After Several Deadly Bus Accidents, Are Your Children Safe?

Picture of First Student school bus

In a three-day span at the end of October, several children were injured or killed in school-bus related accidents. These crashes occurred in Mississippi, Indiana, and two Florida cities. In Pennsylvania, authorities reported that a driver hit a 7-year-old boy while he was waiting at the bus stop, and the driver sped off without helping.

According to the National Highway Traffic Safety Administration (NHTSA), 1,313 people were killed in school transportation-related accidents from 2006 to 2015. Over 100 of these victims were classified as school-age pedestrians. Sixty-four percent of the children that were killed were hit by a school bus.

Are School Buses Safe?

NHTSA believes that school bus safety is crucial, and that safety standards for school buses should be regularly updated and reviewed by safety experts. Here are some common questions that families and parents in Pennsylvania could have when it comes to school bus safety:

  • Shouldn’t my child wear a seat belt on the bus? School buses are designed differently than normal passenger vehicles. NHTSA found that the best way to give crash protection to passengers in large school buses is through a concept called “compartmentalization.” This engineering technique provides extra protection for occupants who may not be wearing seatbelts. However, compartmentalization is not perfect, and seat belts are still recommended by NHTSA and the National Transportation Safety Board (NTSB).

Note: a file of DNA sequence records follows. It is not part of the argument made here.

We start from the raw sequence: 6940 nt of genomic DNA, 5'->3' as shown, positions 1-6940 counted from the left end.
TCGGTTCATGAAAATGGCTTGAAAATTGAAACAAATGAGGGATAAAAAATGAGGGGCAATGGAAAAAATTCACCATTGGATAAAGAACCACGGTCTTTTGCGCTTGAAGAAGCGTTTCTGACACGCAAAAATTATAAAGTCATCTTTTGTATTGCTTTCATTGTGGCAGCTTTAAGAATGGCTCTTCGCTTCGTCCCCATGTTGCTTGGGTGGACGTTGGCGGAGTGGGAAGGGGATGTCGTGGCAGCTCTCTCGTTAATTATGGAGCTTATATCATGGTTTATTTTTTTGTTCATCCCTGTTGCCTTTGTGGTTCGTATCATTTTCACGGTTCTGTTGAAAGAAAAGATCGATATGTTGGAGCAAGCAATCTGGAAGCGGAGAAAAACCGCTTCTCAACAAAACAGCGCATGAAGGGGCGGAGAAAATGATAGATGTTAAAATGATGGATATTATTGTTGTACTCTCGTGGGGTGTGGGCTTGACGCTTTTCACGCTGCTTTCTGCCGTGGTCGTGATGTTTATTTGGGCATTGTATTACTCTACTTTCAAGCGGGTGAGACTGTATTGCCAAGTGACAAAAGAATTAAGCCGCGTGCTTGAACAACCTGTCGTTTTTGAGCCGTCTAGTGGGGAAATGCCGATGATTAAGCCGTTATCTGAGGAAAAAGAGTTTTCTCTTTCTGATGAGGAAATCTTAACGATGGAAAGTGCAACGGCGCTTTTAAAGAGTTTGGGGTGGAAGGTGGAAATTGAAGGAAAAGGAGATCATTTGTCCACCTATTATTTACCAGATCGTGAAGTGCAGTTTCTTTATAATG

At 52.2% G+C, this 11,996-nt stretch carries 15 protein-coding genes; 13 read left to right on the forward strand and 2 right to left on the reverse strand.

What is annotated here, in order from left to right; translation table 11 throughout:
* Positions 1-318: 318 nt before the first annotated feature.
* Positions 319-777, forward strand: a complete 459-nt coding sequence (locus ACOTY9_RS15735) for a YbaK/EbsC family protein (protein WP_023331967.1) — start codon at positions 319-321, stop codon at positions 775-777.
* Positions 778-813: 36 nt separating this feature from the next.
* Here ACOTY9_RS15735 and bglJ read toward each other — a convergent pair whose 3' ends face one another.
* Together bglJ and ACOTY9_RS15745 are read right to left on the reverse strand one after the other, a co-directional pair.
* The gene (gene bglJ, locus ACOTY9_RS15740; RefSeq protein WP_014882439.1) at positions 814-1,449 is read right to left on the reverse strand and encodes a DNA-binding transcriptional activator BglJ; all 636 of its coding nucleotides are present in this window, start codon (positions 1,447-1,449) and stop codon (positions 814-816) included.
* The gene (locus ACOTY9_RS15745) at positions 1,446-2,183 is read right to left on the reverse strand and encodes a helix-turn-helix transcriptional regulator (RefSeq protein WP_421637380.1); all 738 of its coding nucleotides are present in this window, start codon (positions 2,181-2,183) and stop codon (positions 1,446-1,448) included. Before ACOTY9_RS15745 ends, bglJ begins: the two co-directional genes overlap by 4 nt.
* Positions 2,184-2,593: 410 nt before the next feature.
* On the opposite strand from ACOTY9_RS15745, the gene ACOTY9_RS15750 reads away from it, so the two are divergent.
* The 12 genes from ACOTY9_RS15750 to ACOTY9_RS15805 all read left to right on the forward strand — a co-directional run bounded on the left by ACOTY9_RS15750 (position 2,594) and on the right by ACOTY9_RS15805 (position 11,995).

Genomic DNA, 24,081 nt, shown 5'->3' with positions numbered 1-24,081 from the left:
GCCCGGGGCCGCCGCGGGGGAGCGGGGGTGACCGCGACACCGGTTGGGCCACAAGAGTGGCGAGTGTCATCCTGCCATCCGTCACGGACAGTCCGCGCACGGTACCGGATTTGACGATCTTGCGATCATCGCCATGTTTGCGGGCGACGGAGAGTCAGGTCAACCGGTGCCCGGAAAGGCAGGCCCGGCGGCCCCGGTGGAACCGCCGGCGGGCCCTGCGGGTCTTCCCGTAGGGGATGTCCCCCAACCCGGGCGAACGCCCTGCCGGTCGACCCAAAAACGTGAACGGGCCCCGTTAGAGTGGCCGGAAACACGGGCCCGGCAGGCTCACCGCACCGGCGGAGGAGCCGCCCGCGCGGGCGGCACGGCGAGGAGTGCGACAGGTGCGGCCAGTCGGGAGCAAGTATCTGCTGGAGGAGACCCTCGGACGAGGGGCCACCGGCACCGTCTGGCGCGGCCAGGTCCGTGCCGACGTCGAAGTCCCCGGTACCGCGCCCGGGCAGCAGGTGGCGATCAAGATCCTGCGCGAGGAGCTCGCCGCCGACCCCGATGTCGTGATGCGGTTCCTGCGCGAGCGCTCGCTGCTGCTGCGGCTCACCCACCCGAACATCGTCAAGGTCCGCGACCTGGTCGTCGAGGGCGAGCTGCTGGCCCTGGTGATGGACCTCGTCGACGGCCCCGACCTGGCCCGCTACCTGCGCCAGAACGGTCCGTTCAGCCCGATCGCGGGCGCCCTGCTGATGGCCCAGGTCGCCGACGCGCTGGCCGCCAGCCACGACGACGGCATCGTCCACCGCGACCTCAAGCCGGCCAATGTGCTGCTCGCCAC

• How can bus stop accidents be prevented? Many hit-and-run accidents with child pedestrians happen at school bus stops. Your child should arrive at the stop at least 5 minutes early, and they should be a few feet away from the curb while they wait. Your child should wait until the bus comes to a complete stop before getting on, and he or she should never walk behind or cross in front of a moving bus.
  • Are bus drivers liable for bus accidents? Bus drivers should receive proper training on how to safely back out of a driveway and drive in school zones. Drivers are also required to follow all school bus laws, including flashing the correct lights and extending the stop arms to alert other drivers. Depending on the circumstances, a bus driver could be liable for an accident.

If your child has been injured in a school bus accident in Pennsylvania, your family could recover compensation. Contact the Pennsylvania bus accident attorneys at the O’Donnell Law Offices today for a free case evaluation.

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